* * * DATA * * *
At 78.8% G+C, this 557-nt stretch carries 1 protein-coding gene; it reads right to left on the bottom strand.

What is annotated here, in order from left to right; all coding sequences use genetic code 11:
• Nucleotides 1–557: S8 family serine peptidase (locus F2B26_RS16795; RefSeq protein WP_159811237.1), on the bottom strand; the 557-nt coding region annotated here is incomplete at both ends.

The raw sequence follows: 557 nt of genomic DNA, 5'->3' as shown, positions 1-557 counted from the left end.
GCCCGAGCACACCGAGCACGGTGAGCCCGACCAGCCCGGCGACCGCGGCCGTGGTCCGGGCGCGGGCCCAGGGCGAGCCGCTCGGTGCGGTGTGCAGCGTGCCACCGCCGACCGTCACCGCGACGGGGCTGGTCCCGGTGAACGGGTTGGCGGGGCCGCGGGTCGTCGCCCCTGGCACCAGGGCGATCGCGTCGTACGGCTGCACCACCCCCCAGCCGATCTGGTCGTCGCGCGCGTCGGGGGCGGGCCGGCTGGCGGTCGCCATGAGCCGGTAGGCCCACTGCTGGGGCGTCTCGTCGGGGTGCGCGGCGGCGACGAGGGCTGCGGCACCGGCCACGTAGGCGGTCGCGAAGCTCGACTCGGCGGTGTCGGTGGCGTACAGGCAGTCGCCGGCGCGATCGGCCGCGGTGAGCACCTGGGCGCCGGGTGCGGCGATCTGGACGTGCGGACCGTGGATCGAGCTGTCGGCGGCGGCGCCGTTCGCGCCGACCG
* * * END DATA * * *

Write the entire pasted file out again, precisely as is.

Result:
At 78.8% G+C, this 557-nt stretch carries 1 protein-coding gene; it reads right to left on the bottom strand.

What is annotated here, in order from left to right; all coding sequences use genetic code 11:
• Nucleotides 1–557: S8 family serine peptidase (locus F2B26_RS16795; RefSeq protein WP_159811237.1), on the bottom strand; the 557-nt coding region annotated here is incomplete at both ends.

The raw sequence follows: 557 nt of genomic DNA, 5'->3' as shown, positions 1-557 counted from the left end.
GCCCGAGCACACCGAGCACGGTGAGCCCGACCAGCCCGGCGACCGCGGCCGTGGTCCGGGCGCGGGCCCAGGGCGAGCCGCTCGGTGCGGTGTGCAGCGTGCCACCGCCGACCGTCACCGCGACGGGGCTGGTCCCGGTGAACGGGTTGGCGGGGCCGCGGGTCGTCGCCCCTGGCACCAGGGCGATCGCGTCGTACGGCTGCACCACCCCCCAGCCGATCTGGTCGTCGCGCGCGTCGGGGGCGGGCCGGCTGGCGGTCGCCATGAGCCGGTAGGCCCACTGCTGGGGCGTCTCGTCGGGGTGCGCGGCGGCGACGAGGGCTGCGGCACCGGCCACGTAGGCGGTCGCGAAGCTCGACTCGGCGGTGTCGGTGGCGTACAGGCAGTCGCCGGCGCGATCGGCCGCGGTGAGCACCTGGGCGCCGGGTGCGGCGATCTGGACGTGCGGACCGTGGATCGAGCTGTCGGCGGCGGCGCCGTTCGCGCCGACCG